Read full details.
  • This module currently runs:
    • all year (September start) - Wednesday morning

    Creating Packages develops the advanced professional skills taught at level 5: identifying subject matter and potential readerships, research, interviewing and editing techniques, on-the-spot reportage, and finding original angles and relevant sources for stories, to a stage where students originate and source the elements for their own journalism packages, based on a subject area of their own choice, rather than as directed by tutors.

    Each package will have three instances, in print and online (or vice versa), to reflect the multimedia nature of such products in contemporary journalism. News days will reinforce a professional sense of urgency and the need to meet deadlines.

    The module allows students to enhance their skills in writing news features arising from topical issues, using data for feature articles, developing more in-depth interviews and/or feature stories based on interviews and research. Students will be directed towards identifying subject matter and potential readerships, on-the-spot reportage skills, and finding original angles and relevant sources for their stories.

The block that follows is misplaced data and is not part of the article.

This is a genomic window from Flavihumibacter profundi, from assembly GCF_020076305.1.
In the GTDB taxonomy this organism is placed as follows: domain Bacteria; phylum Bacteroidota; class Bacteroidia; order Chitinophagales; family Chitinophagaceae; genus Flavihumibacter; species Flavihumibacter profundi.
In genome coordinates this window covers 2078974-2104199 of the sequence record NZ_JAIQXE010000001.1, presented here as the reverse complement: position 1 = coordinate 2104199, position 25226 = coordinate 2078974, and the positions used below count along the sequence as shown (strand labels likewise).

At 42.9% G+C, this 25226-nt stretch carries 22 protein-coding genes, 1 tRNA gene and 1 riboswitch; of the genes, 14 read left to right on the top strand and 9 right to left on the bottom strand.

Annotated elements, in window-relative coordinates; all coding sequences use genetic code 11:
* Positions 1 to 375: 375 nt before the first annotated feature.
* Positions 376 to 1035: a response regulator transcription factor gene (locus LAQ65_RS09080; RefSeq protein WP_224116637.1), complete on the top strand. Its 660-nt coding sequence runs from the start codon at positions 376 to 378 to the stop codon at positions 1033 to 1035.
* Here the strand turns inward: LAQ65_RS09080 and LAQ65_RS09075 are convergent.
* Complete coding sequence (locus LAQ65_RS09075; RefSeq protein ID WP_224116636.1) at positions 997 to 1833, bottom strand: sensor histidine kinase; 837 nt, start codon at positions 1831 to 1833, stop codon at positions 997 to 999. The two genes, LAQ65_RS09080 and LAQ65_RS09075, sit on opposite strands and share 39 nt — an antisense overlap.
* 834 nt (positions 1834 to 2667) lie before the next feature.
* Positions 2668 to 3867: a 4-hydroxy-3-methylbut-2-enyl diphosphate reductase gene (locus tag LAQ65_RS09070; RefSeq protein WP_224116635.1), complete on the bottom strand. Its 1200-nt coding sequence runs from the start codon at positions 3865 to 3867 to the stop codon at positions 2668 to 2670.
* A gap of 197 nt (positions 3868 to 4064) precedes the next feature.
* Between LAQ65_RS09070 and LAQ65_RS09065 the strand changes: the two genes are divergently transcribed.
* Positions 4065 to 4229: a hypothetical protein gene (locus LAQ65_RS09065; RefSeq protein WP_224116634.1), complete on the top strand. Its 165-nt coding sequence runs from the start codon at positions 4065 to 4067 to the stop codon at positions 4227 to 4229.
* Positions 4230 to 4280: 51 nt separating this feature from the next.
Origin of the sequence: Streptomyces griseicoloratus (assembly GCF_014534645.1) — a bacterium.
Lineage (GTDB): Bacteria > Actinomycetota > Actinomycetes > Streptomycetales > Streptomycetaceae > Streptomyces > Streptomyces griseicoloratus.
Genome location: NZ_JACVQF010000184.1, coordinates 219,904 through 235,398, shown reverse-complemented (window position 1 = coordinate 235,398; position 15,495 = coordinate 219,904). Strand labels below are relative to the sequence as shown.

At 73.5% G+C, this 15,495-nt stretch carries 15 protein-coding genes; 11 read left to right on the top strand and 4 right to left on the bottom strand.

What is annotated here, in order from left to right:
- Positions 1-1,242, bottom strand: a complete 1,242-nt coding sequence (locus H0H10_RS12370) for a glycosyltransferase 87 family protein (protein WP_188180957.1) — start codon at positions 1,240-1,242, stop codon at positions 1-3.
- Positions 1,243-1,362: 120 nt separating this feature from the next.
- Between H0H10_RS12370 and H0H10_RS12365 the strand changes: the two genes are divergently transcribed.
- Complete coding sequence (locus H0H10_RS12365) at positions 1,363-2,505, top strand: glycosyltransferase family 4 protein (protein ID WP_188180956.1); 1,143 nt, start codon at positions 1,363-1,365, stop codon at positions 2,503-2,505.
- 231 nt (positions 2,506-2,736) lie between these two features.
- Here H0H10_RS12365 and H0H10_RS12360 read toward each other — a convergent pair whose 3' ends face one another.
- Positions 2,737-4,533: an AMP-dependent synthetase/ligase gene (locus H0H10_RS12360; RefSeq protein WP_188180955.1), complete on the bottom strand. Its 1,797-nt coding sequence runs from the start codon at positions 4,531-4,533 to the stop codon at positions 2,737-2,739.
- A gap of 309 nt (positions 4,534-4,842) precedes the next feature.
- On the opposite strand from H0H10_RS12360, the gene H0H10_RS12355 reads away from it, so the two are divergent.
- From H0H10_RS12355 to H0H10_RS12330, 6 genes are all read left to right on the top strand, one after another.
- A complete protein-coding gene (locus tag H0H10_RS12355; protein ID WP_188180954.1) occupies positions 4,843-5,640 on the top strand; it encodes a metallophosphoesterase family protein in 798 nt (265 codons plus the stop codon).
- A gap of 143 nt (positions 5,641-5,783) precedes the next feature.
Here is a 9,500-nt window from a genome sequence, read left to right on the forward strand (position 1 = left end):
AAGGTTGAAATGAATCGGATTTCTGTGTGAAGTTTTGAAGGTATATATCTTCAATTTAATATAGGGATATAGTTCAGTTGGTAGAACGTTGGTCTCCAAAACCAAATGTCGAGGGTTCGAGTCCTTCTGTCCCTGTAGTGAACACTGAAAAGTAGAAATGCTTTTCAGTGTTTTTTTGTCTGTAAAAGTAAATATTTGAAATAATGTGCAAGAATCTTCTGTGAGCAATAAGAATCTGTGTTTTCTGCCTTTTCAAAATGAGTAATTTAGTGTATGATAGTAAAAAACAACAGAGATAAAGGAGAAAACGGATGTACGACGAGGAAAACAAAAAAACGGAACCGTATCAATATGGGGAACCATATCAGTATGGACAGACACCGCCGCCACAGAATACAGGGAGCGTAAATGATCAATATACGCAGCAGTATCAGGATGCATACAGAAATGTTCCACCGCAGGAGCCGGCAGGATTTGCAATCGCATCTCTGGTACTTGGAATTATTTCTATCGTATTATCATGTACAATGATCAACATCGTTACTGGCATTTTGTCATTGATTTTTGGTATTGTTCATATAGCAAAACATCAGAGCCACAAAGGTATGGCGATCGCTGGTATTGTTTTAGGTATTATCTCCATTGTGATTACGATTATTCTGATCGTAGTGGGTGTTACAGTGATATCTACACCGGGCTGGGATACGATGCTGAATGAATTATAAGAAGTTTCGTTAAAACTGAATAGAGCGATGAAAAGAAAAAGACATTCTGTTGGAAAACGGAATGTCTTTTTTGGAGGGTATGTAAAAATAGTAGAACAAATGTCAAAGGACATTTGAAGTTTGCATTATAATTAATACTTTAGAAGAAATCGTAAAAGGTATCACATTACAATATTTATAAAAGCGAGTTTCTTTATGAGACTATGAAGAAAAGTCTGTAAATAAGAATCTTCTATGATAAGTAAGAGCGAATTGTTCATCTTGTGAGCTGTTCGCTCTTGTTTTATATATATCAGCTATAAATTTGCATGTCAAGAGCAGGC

Assessment will be of three portfolios of work, adapted for printed text and for online; two critical, self-reflective commentaries; and contribution to class, self-assessed through journals where students will self-assess their own work, their editorial roles and their participation in group contributions to class, including group and individual oral presentations (where attendance is mandatory). This will be moderated by tutor.

    Read full details.
  • This module currently runs:
    • all year (September start) - Wednesday afternoon

    This module allows students to explore in depth a topic of their own choice, arising out of previous study and subject to supervisor approval. It must be a piece of longform journalism, aimed at a specified audience, not a study of journalism.